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Mascots: Can a humanlike figure actually harm a company?

Tue, 07/07/2015 - 5:46pm
Companies whose brands are represented by or associated with human or humanlike figures are often perceived to be taking advantage of consumers when they raise their prices, new research suggests.
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Yes, it pays to win back lost customers

Tue, 07/07/2015 - 5:42pm
The competition for customers in the service sector is fierce, and new customers are entering the market all the time. So when a company loses a customer, is it worth it to try to win that customer back? Yes, says a new study.
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Reusable shopping bags encourage shoppers to buy produce -- and junk food?

Tue, 07/07/2015 - 5:42pm
Bringing reusable bags to the grocery store often means you are an environmentally friendly shopper. But it also influences the very things you buy. According to a new study, bringing your own bags makes you more likely to purchase organic food -- and junk food as well.
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Goat meat consumption on the rise as immigrants keep ties to home culture

Tue, 07/07/2015 - 5:42pm
If you're seeing more goat meat in grocery stores and on restaurant menus these days, you can probably chalk it up to a particular expression of ethnic identity -- an expression that has important implications for immigrants, marketers, and policymakers, according to a recent study.
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Activated T cell therapy for advanced melanoma developed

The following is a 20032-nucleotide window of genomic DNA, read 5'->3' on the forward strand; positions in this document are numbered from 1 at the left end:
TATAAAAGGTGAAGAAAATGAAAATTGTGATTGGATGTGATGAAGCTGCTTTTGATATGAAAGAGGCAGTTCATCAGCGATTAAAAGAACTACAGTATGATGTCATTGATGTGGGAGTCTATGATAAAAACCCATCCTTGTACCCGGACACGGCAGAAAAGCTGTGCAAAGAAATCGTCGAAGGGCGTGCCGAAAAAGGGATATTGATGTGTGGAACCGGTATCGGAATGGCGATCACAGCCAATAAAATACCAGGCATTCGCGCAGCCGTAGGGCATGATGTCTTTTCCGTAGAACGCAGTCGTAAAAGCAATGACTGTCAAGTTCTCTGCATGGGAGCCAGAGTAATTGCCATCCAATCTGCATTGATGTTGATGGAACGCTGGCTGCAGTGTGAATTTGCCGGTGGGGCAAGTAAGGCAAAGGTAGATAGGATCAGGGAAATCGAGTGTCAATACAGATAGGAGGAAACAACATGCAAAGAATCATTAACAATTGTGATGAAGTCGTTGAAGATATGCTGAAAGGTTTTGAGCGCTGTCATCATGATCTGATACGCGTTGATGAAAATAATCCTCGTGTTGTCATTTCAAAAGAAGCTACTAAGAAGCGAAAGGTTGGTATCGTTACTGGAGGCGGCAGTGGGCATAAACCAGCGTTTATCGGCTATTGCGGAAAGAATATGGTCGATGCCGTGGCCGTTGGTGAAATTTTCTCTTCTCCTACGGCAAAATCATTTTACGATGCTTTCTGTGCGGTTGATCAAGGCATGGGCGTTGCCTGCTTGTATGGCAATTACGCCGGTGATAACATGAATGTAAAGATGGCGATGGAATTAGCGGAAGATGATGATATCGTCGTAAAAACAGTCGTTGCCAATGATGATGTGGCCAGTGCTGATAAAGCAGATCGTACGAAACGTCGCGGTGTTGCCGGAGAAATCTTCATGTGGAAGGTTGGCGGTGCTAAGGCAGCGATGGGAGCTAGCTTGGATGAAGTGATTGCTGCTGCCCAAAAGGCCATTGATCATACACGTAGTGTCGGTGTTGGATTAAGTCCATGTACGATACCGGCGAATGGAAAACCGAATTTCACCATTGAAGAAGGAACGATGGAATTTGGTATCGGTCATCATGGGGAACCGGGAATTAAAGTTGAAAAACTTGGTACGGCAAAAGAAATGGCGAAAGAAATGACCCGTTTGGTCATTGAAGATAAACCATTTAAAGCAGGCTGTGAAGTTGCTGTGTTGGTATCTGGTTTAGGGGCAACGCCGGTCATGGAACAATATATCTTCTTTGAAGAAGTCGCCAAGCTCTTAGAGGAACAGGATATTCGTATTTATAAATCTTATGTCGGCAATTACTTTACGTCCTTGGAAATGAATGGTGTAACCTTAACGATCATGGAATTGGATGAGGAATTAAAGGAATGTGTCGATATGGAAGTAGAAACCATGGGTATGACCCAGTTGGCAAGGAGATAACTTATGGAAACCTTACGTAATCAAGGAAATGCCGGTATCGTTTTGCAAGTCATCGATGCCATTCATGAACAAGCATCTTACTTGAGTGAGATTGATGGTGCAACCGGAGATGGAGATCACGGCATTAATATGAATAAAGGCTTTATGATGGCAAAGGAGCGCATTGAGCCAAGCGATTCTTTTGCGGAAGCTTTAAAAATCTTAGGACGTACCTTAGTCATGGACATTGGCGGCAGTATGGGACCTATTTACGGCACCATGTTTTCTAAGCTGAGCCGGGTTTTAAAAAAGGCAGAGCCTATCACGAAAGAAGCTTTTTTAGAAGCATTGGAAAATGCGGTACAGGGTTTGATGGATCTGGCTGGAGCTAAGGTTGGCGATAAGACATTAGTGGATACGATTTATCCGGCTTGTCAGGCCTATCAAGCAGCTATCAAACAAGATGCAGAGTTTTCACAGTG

Tue, 07/07/2015 - 5:42pm
T cells from patients with melanoma can trigger a protective immune response against the disease, according to a new study. These new findings demonstrate that T cells derived from lymph nodes of patients with melanoma can be expanded in number and activated in the laboratory for intravenous administration in the treatment of patients.
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Brain circuit in fruit fly that detects anti-aphrodisiac uncovered

Tue, 07/07/2015 - 5:42pm
New research has identified the neural circuit in the brain of the fruit fly (Drosophila melanogaster) that is responsible for detecting a taste pheromone, which controls the decision of male flies to mate with females.
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Molecule linked to muscle fatigue in humans; enhances exercise tolerance when fed to mice

Tue, 07/07/2015 - 5:41pm
Everyone's muscles have different limits. While professional athletes can train for hours before feeling fatigued, others struggle to mow the lawn or climb stairs. No panacea exists to create an equal playing field, nor will one likely be discovered, but a new study questions whether this limit can be nutritionally extended.
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Improvement in management of localized prostate cancer

Tue, 07/07/2015 - 4:09pm
After years of overtreatment for patients with low-risk prostate cancer, rates of active surveillance/watchful waiting increased sharply in 2010 through 2013, and high-risk disease was more often treated appropriately with potentially curative local treatment rather than androgen deprivation alone, according to a study.
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Marijuana users substitute alcohol at 21

Tue, 07/07/2015 - 4:04pm
A recent study looked at marijuana and alcohol use in people between the ages of 18 and 24. It's probably not surprising that the results show a drastic increase in alcohol consumption in people just over 21; after all, that's the minimum legal age to drink. What an economist-researcher found remarkable is that, at the same age, there was an equally dramatic drop in marijuana use.
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Age-related self-destruction of cells makes kidney prone to injury

Tue, 07/07/2015 - 4:02pm
As advances in medicine allow individuals to live longer, people are facing unique age-related health challenges. As they age, organs such as the kidneys become more susceptible to injury, and their ability to self-repair is decreased. Researchers have found a cellular signal that causes kidney cells to die, making the kidneys prone to injury. This finding could lead to improved kidney function in the elderly.